• Appendix A38
    • Appendix BAppendix B: Reservation Log 39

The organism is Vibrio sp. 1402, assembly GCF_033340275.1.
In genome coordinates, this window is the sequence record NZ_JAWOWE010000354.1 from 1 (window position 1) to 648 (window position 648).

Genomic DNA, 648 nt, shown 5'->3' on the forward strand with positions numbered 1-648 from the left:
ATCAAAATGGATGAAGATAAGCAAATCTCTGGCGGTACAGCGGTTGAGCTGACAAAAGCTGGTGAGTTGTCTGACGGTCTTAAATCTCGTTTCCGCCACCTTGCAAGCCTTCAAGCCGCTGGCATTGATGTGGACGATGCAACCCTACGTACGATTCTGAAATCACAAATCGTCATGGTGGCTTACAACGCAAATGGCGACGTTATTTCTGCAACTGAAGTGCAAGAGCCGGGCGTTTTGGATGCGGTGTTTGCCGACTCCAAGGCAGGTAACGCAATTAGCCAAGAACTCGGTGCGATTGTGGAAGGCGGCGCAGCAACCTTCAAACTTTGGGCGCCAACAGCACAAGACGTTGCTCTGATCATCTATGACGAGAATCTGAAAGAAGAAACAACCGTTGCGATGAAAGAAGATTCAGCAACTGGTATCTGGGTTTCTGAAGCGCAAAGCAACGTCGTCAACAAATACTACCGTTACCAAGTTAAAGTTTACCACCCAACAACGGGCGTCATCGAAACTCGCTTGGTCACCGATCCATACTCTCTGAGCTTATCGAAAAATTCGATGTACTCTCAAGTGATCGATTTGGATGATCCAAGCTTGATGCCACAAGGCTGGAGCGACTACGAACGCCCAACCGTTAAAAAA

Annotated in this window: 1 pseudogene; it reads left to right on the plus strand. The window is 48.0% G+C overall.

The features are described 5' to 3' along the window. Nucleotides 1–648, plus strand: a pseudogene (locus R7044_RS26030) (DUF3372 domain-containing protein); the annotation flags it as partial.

• Appendix B CDC Reservation Log S E C T ION 1: C DC AV AIL AB L E S P A C E T OOL R E S UL T S AND R E S E R V A T IONSInstallation Name Naval Base Anywhere 1Week of 18 May 2009 Monday Tuesday Wednesday Thursday Friday Age 2 3 Spaces Reserved Spaces Reserved Spaces Reserved Spaces Reserved Spaces Reserved Infants 1 Pretoddlers 5 Toddlers 1 Preschoolers 2 2 S E C T ION 2: C DC HOUR L Y C AR E R E S E R V AT ION T R AC K ING F OR M Time Care Comments Reserved Parent/ Telephone Child’s Date Care Requested (e.g., special Hourly Room Space or Guardian 5 Child’s Name 6 7 4 Number Age Requested needs, allergies, Assignment Wait List Name Drop off Pick up medication) Reserved Jane Williams 817-555-1234 Russ Williams 3 years 18 May 0930 1700 Allergic to peanuts Reserved James Smith 817-555-7890 Jill Smith 4 years 18 May 0900 1700 NA Wait List Leslie Ronald 817-555-6679 Will Ronald 4 years 18 May 0800 1500 NA1 Create four reservation logs – one for each week in a 30-day period2 Transfer “Total Hourly Care Spaces” numbers from the Available Space Tool to each “Spaces” column3 Once a reservation is made, enter the total number of reserved spaces for that day4 If space is not available, complete Section 2 and enter “Wait List” under the Reserved/Wait List” column5 Record the telephone number at which the parent can be most easily reached on the day of the hourly care visit6 Enter the date parents would like to use care (rather than the date they called to reserve care) under the “Date Care Requested” column7 Enter the hourly room assignment; often this can not be made until the morning of the visit 40